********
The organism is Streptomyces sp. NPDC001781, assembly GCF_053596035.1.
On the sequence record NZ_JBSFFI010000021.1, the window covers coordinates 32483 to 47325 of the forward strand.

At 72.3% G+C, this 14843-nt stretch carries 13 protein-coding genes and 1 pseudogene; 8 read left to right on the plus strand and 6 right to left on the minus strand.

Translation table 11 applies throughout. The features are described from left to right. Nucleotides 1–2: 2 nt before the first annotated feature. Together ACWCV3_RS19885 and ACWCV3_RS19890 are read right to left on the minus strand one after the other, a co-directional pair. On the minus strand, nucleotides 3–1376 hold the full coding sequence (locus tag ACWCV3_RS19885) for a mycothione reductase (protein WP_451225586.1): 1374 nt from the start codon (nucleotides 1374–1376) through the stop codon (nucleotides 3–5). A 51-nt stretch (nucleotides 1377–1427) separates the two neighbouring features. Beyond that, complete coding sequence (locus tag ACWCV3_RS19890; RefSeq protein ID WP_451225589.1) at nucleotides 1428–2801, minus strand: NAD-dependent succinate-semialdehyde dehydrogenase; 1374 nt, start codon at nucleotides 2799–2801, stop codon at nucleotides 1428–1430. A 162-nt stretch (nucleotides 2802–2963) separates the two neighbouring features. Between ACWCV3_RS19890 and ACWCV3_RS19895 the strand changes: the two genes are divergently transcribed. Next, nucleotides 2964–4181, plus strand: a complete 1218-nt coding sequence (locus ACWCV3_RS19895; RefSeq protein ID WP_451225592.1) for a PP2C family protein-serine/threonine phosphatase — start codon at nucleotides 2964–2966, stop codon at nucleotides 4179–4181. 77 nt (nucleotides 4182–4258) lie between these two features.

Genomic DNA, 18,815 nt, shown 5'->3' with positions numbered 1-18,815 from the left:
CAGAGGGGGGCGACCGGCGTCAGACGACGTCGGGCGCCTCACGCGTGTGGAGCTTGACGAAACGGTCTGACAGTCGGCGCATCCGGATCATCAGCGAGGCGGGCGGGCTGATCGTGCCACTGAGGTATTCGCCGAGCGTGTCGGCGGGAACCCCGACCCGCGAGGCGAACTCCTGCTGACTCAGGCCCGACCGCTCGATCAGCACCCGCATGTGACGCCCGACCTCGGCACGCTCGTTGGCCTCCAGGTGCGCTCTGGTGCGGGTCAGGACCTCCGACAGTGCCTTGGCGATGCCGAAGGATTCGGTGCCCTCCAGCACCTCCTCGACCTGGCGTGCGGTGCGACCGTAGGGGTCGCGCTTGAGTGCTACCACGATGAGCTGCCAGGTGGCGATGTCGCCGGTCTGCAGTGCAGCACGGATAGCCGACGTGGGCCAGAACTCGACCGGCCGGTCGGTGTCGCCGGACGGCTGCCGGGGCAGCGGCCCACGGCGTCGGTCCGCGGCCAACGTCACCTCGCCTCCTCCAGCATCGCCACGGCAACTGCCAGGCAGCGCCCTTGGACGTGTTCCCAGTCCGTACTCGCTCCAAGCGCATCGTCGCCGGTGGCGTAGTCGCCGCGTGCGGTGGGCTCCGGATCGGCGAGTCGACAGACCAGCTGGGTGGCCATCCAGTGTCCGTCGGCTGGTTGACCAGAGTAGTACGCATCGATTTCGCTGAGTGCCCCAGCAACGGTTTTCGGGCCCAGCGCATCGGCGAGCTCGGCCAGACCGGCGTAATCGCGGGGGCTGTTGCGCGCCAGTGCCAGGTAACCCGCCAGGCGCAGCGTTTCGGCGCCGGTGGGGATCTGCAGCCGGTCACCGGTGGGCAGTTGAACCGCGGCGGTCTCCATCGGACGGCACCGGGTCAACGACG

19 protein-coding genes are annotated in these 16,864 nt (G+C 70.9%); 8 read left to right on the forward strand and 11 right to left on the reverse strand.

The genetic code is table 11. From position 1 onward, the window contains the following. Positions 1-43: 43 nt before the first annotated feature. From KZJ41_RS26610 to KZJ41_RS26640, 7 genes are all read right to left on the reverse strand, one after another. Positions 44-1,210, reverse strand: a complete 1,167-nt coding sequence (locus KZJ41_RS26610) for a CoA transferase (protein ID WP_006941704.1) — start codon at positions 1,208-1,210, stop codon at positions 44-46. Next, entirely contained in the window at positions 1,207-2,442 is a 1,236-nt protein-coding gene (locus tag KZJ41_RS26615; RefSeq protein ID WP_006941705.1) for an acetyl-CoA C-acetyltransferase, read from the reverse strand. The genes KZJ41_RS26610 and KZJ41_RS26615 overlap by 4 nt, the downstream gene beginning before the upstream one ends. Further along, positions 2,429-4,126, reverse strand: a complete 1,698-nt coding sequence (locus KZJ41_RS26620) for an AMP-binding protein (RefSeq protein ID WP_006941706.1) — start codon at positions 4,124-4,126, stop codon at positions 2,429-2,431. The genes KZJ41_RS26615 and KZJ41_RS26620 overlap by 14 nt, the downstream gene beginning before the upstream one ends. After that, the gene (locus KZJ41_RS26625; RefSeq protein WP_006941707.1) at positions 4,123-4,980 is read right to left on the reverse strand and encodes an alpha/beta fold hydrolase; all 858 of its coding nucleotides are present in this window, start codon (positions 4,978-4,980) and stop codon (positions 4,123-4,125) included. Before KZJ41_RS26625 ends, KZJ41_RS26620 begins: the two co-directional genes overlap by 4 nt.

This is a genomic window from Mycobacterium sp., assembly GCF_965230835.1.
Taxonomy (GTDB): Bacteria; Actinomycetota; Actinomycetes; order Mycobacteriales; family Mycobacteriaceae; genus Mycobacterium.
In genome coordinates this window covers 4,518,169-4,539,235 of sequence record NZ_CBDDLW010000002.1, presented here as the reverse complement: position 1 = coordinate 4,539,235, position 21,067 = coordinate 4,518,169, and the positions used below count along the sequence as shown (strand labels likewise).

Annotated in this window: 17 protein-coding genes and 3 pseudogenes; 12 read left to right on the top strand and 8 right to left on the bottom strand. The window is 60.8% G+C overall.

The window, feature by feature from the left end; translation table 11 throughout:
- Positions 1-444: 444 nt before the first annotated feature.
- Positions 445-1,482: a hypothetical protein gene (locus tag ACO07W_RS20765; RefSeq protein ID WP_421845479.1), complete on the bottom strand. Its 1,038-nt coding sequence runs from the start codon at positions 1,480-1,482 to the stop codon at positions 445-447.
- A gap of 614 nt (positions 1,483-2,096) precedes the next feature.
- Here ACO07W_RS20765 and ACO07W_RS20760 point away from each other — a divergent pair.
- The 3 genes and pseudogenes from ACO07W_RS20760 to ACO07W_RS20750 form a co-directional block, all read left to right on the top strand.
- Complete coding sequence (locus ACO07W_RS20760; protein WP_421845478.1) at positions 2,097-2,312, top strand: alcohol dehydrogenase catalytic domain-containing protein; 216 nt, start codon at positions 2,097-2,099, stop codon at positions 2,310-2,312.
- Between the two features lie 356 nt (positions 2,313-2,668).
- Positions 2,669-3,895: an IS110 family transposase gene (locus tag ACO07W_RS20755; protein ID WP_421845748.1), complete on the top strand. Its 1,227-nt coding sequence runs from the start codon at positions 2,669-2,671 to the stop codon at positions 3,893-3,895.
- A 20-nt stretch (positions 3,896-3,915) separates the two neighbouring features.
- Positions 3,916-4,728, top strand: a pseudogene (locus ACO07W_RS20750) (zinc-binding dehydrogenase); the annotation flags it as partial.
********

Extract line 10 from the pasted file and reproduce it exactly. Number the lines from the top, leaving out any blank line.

Taxonomy (GTDB): Bacteria; Actinomycetota; Actinomycetes; order Mycobacteriales; family Mycobacteriaceae; genus Mycobacterium.